The effectiveness of current self-reporting driving laws for medically-unfit potential seizure patients is unknown in Canada. We designed a prospective cohort study of patients’ self-reporting practices to the local Transportation Registry (TR) and their driving behaviors following detailed counselling at a seizure clinic in a discretionary physician-reporting jurisdiction.
Medically unfit drivers, referred to our seizure clinic, who had a valid driver’s permit at the time of their episode of impaired consciousness were included. Patients’ self-reporting and driving behaviours were assessed using a standardized interview prior to a neurologist’s counseling and later at a follow-up visit.
Sixty three patients were included; 77% were diagnosed as having had a seizure at the time of their referral. Prior to their seizure clinic visit, 3/63 (5%) had been counseled to self-report to the TR by a non-neurologist physician, and none had done so. Following a neurologist’s documented counseling 34/63 (54%) had self-reported themselves at the follow-up seizure clinic visit, and 53/63 (84%) were not driving.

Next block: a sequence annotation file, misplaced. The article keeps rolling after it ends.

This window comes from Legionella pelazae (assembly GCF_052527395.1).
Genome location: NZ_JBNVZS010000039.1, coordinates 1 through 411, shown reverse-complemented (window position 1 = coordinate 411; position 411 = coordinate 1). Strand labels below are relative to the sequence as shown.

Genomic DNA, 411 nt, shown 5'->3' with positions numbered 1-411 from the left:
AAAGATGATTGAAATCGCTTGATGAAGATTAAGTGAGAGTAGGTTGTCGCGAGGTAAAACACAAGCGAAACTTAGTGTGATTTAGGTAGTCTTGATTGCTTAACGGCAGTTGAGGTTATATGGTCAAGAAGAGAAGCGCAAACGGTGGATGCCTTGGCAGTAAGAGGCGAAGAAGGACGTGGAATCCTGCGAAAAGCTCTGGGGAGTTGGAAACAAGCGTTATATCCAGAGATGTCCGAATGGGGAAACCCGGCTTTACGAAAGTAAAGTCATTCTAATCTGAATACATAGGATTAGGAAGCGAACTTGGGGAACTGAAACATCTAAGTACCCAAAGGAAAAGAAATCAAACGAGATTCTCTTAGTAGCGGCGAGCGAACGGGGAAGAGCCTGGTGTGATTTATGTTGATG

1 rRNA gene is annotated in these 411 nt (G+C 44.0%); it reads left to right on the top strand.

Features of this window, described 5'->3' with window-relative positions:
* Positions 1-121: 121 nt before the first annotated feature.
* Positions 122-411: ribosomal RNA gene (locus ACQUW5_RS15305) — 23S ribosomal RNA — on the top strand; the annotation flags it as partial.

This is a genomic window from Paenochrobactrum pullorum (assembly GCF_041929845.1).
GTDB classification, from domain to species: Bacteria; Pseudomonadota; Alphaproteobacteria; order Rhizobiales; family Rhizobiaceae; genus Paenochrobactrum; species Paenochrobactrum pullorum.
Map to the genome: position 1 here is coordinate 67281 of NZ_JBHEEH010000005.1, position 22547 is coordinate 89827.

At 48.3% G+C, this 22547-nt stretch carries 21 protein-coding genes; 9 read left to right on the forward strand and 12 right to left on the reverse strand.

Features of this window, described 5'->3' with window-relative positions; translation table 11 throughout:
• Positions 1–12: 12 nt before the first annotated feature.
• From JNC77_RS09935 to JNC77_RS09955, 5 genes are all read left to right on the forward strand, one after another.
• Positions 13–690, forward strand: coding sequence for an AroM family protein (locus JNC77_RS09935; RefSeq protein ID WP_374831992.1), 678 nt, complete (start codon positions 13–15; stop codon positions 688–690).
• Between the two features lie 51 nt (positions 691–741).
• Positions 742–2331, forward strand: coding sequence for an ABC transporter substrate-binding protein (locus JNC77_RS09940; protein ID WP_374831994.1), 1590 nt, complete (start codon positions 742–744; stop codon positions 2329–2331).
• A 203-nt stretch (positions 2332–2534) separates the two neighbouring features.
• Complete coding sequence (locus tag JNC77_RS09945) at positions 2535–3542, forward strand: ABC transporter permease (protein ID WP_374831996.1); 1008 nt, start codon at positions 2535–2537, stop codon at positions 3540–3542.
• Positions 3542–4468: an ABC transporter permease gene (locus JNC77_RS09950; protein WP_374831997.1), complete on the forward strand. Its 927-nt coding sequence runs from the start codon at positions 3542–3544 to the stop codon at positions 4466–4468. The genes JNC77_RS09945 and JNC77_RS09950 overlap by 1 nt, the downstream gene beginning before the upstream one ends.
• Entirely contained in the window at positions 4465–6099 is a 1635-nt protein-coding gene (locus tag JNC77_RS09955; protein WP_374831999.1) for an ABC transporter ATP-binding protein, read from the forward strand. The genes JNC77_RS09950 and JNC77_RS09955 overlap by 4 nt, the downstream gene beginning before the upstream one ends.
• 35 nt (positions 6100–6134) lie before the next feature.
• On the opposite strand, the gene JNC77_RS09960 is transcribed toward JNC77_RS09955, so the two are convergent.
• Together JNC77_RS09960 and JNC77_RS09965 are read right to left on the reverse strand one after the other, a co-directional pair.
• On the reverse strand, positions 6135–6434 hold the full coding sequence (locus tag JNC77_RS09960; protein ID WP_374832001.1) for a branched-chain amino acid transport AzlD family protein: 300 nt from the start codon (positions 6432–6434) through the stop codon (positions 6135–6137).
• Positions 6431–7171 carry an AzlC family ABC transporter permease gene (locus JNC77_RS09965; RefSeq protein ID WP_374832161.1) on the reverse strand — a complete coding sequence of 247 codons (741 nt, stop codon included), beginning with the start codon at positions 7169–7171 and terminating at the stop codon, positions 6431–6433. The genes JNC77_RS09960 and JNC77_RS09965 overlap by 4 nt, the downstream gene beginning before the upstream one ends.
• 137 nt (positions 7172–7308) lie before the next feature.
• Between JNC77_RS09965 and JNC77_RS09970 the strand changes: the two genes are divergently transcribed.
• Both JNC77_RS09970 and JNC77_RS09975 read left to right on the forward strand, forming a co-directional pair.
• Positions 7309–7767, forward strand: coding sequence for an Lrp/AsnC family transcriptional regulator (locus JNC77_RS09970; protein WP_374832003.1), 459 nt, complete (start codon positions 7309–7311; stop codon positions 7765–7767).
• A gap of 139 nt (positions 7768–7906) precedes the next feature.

This prospective study design is the first in North America to examine self-reporting rates for unfit drivers with a seizure disorder. Our findings suggest that self-reporting laws do not ensure high rates of self-reporting behaviors even when patients seen at a seizure clinic are appropriately counseled of their legal obligations. The rate of driving cessation appears greater than the rate of self-reporting to the TR among counseled patients.